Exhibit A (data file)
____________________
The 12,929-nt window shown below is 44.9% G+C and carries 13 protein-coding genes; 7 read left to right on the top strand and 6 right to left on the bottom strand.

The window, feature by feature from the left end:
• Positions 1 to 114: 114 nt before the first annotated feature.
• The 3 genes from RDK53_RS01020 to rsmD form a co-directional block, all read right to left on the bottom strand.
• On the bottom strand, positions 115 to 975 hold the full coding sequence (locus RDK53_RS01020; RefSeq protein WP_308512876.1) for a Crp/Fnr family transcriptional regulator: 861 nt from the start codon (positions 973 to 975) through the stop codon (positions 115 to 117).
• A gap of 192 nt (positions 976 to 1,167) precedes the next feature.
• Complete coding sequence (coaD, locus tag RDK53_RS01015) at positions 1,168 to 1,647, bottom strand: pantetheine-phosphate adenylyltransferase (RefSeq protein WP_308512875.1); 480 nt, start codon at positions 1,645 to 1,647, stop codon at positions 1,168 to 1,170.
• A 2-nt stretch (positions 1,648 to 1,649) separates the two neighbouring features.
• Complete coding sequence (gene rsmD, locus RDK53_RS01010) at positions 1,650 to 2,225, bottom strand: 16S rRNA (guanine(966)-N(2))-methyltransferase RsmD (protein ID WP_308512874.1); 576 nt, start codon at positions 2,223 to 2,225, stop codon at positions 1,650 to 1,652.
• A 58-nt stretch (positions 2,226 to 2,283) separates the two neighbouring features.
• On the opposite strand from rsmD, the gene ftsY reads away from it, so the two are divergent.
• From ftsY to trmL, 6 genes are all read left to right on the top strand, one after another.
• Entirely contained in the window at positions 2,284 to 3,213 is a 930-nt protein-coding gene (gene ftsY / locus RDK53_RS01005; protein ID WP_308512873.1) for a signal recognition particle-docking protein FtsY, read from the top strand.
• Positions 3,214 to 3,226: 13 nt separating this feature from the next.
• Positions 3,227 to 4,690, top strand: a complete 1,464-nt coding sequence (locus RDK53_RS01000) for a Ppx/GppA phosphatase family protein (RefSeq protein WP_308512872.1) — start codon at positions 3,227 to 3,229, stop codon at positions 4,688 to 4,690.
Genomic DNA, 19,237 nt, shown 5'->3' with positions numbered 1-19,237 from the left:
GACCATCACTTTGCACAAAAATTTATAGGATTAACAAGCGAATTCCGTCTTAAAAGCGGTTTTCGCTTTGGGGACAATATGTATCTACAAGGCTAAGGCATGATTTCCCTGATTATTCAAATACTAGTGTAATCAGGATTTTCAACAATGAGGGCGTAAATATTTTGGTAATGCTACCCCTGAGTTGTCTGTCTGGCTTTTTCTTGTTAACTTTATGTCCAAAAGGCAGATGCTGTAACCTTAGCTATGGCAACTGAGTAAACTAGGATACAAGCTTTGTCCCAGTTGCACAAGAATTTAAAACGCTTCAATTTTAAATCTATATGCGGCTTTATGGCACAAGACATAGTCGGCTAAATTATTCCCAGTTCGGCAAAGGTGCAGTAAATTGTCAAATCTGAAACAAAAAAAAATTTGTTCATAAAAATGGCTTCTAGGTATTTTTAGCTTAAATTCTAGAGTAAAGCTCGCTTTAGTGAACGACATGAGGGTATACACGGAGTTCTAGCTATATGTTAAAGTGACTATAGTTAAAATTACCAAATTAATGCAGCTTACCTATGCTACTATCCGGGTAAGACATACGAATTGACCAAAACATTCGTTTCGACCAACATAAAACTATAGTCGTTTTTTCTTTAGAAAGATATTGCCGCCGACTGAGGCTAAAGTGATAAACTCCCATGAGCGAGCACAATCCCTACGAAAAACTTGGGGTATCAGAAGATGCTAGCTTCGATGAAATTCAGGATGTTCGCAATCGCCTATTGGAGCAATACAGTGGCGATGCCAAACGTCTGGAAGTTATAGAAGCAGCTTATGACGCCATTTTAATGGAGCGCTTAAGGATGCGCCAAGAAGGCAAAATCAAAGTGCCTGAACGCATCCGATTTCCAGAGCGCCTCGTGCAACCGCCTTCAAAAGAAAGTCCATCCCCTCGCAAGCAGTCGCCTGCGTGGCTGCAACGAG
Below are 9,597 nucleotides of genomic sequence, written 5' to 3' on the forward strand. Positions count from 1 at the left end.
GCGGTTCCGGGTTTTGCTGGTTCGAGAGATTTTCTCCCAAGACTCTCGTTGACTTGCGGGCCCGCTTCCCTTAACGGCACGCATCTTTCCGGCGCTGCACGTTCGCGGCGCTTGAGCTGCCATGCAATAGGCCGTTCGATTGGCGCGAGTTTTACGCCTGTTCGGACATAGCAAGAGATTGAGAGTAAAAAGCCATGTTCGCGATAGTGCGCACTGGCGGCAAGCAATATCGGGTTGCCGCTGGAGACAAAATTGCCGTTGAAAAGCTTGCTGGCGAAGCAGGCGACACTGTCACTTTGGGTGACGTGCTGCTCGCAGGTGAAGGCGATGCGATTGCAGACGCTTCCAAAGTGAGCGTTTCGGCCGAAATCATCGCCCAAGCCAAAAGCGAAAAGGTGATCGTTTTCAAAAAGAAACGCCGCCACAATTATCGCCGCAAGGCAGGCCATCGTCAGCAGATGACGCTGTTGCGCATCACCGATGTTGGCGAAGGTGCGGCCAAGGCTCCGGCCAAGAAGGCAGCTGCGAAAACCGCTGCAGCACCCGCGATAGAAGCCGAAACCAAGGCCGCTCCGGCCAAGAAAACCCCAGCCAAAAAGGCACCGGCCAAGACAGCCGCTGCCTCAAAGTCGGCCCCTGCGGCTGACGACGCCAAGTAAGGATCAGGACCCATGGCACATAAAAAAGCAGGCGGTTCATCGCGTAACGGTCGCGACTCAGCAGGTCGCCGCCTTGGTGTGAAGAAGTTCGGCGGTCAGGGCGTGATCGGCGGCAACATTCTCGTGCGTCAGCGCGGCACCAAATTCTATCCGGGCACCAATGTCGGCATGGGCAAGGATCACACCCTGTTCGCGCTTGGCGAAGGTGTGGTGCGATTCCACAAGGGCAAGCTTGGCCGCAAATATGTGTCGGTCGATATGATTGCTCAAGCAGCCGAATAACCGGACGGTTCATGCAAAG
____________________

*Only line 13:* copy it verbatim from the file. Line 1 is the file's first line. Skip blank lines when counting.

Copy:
• Entirely contained in the window at positions 2,284 to 3,213 is a 930-nt protein-coding gene (gene ftsY / locus RDK53_RS01005; protein ID WP_308512873.1) for a signal recognition particle-docking protein FtsY, read from the top strand.